Glaser Says Mobile Video is Real

RealNetworks' CEO asserts that the company's two-pronged approach is winning it favor with such leaders as Nokia and Palm. Will Microsoft really be shut out of the mobile video space?

2003 has already been productive for the Seattle technology company RealNetworks. With its partners, it launched two new major services: ABC News Live, a 24/7 online news broadcast, and MLB.TV—a venture with Major League Baseball to Webcast live video of the leagues thousands of games. RealNetworks technology also became the de facto delivery mechanism for much of the live, breaking news from the War in Iraq, turning already connected citizens into online junkies hungering for news at all times of day. RealNetworks execs claim a five-fold increase in the amount of audio and video delivered by the company. The war even increased subscriptions to RealNetworks paid services.

Theres no telling how many of those subscribers will stick around as the war winds down, but RealNetworks and its CEO have already proven adept at navigating rough waters. In the past few years, the company joined in the fight against what it perceived to be Microsofts anticompetitive practices and then watched as the same company launched a major streaming media initiative with Windows Media 9 Series. Microsoft and RealNetworks were once partners.

The broadband wave, swelling to 20 million US homes, could help float the fortunes of streaming media companies, so this seemed like a good time to chat with the man who started it all: RealNetworks CEO Rob Glaser.

LU: How has the release of Windows XP impacted RealNetworks bottom line, technology choices, and direction?
RG: Well, you know, basically theres a set of fundamental technology trends out there if you just step back. Theres the growth of bandwidth, and that is a fundamentally positive trend for us, because it allows us to deliver better and better experiences.

There is an increase in the range of devices that speak IP, be [they] mobile devices like the new Nokia 3650 phone that you can buy anywhere for $300 bucks [and that has] a full-fledged RealOne player in it, or these network devices that people are using to take MP3 collections and run them all over their houses.

Personally, I just got one of these Vonage IP phones. Its actually pretty cool. It comes with one of these Cisco ATA routers where you just plug an analog handset in.

In terms of technology trends, a new operating system like XP makes a big difference. It makes the PC more stable and robust, so you can be running background tasks as your PC operates effectively as a hub or a server in your environment. Those are positive dimensions of a new operating system.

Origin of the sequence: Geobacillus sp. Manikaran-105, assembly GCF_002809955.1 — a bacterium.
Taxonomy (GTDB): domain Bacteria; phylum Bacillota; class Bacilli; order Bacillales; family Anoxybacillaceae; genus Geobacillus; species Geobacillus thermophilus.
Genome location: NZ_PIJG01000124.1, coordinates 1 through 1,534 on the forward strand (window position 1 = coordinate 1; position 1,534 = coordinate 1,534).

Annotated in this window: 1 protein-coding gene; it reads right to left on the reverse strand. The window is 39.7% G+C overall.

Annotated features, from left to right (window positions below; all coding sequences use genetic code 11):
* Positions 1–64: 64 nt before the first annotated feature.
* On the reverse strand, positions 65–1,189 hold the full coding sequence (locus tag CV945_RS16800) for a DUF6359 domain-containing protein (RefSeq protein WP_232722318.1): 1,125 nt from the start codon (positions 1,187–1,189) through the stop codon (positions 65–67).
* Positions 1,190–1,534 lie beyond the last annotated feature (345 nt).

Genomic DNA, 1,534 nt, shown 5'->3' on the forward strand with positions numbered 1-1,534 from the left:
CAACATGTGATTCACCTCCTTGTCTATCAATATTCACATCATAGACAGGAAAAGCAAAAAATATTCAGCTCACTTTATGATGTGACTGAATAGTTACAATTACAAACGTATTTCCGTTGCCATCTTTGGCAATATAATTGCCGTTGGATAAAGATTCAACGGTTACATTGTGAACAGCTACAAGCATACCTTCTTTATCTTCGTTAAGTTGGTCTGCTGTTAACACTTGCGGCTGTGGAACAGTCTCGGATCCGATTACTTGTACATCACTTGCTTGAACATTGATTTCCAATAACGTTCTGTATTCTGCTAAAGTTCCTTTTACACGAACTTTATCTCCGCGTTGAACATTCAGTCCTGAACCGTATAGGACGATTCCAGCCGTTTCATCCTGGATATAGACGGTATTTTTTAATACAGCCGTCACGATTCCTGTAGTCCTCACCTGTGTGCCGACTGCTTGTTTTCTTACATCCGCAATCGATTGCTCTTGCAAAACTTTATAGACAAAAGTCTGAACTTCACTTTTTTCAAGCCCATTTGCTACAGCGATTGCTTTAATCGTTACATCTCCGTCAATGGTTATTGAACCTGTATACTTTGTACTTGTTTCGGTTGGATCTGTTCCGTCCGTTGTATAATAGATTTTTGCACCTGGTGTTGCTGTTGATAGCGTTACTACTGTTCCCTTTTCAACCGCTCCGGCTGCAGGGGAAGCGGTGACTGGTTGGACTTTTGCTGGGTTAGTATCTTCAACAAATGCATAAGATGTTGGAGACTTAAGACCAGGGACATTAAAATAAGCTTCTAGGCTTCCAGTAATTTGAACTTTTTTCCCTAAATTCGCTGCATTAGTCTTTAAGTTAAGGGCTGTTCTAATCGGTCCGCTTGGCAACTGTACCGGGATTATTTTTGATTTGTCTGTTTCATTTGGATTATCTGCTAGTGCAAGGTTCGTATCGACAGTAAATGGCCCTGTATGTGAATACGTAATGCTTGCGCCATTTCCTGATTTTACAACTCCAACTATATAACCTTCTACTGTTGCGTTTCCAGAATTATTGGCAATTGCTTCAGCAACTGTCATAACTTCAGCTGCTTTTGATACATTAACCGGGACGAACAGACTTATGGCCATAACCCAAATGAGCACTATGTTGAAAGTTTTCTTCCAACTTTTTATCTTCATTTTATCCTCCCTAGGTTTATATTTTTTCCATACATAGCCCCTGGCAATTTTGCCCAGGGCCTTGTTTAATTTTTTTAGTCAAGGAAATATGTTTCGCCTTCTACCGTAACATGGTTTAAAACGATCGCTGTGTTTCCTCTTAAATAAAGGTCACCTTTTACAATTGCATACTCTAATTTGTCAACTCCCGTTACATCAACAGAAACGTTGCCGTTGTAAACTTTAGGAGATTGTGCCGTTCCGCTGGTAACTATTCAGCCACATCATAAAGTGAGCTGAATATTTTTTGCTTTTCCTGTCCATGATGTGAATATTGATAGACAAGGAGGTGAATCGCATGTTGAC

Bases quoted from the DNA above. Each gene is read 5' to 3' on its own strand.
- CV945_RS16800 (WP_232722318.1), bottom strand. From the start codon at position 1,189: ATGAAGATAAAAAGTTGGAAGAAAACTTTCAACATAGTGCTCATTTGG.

Because Microsoft seems to sometimes not trust customer choice, they salt XP with all these little gizmos and trap doors to get people to try Microsoft stuff. But the reality is that were downloading more players than we ever have on a worldwide basis. Whatever the impact is of the courts saying what Microsoft should or shouldnt be doing with Windows XP, weve focused our business on continuing to deliver the best technology. Were increasingly focusing on a combination of enabling free services and keeping an eye on the growth weve seen in our premium services.

So our business is just fine. In terms of market dynamics, just look at the broadband trend and the growth in the wide range of devices. I wouldnt say were going into an era where PCs are irrelevant, and I certainly wouldnt say that to PC Magazine, but I think were going into an era where the PC is just one of a number of important devices. It plays a special role because of its programmability and extensibility, but when you look at the totality of whats going on with digital media in the mobile market, in the living room, in the home networking environment, theres more. Our focus is on the totality of that, with the PC as a core part of our heritage that were continuing to focus on.

As the landscape gets broader, the fact that we have partnerships matters. In fact, I was at the NAB convention last week showing our player running on the PlayStation 2, and running on the new Nokia phones, and on the new Palm Tungsten devices. Think of those three categories: the new game consoles, PDAs, and mobile phones. The leading manufacturers are people who are bundling our player, and the players are not running on a Microsoft operating system. My view is that the opportunities in front of us are very good, and well continue to more than hold our own on the PC.